[35] Staff's requested order would have, in items (d), (e) and (f) above, referred explicitly to both "registrants" and "investment fund managers". I adopt the Commission's reasons in Inverlake Property Investment Group Inc (Re){36} and Vantooren (Re),{37} in which the Commission found such a distinction unnecessary. As a result, the order I shall issue refers only to registrants, which term includes investment fund managers.

Dated at Toronto this 26th day of November, 2018.

"Timothy Moseley"

{1} R v Reeve, 2017 ONSC 5376 (Reasons for Judgment) at para 1; R v Reeve, 2018 ONSC 3744 (Reasons for Sentence) at para 2.

{2} RSC 1985, c C-46.

{3} Reasons for Sentence at paras 210 and 211.

{4} RSO 1990, c S.5.

{5} Exhibit 1, Affidavit of Service of Rose Del Sordo sworn October 5, 2018.

{6} (2017), 40 OSCB 8988, r 11(3)(e)-(g).

{7} RSO 1990, c S.22, s 7(2).

{8} OSC Rules of Procedure, r 21(3).

{9} Reasons for Sentence at paras 1 and 10.

{10} Reasons for Judgment at paras 2659, 2667 and 2696.

{11} Reasons for Judgment at para 2625, 2640, 2667, 2683, 2688 and 2691-2692.

{12} Reasons for Judgment at para 2.

{13} Reasons for Judgment at para 2658; Reasons for Sentence at para 2.

{14} Reasons for Judgment at para 2658.

{15} Reasons for Judgment at para 2697.

{16} Reasons for Sentence at para 156.

{17} Reasons for Sentence at para 163.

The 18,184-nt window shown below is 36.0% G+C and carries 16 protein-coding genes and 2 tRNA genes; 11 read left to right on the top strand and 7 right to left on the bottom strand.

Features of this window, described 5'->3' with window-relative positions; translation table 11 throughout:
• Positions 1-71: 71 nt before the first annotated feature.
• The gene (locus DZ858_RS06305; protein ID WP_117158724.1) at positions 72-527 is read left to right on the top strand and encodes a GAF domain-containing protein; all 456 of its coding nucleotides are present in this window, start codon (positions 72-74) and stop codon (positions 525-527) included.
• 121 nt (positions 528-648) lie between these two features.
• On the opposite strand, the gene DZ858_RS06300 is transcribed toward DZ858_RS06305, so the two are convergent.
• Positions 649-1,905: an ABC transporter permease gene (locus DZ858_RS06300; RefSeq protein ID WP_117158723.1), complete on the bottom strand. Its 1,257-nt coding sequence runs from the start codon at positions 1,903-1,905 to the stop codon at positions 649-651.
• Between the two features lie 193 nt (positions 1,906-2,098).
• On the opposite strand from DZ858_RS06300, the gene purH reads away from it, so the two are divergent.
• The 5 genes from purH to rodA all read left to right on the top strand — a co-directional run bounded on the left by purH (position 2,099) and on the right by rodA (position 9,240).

{18} Reasons for Sentence at para 161.

{19} Reasons for Sentence at paras 190, 199-201 and 211-214.

{20} Pacific Coast Coin Exchange v Ontario (Securities Commission), 1977 CanLII 37 (SCC), [1978] 2 SCR 112 (Pacific Coast) at 128.

{21} Black (Re), 2014 ONSEC 16, (2014) 37 OSCB 5847 at paras 24-26.

{22} Pacific Coast at 129-30.

{23} Committee for Equal Treatment of Asbestos Minority Shareholders v Ontario (Securities Commission), 2001 SCC 26 at paras 42-43.

{24} Belteco Holdings Inc (Re) (1998), 21 OSCB 7743 at 7746-7747; MCJC Holdings (2002), 25 OSCB 1133 at 1136.

{25} Black Panther (Re), 2017 ONSEC 8, (2017) 40 OSCB 3727 at para 48.

{26} Reasons for Judgment at para 2697.

{27} Reasons for Sentence at para 111.

{28} Reasons for Sentence at para 111.

{29} Reasons for Sentence at para 111.

{30} Reasons for Sentence at para 114 and 156.

{31} Reasons for Sentence at para 111.

{32} Reasons for Sentence at para 111.

{33} Reasons for Sentence at para 163.

{34} Reasons for Sentence at paras 15, 99-100, 112 and 158.

{35} Reasons for Sentence at paras 110 and 148.

{36} 2018 ONSEC 35, (2018) 41 OSCB 5309 at para 39.

{37} 2018 ONSEC 36, (2018) 41 OSCB 5603 at para 30.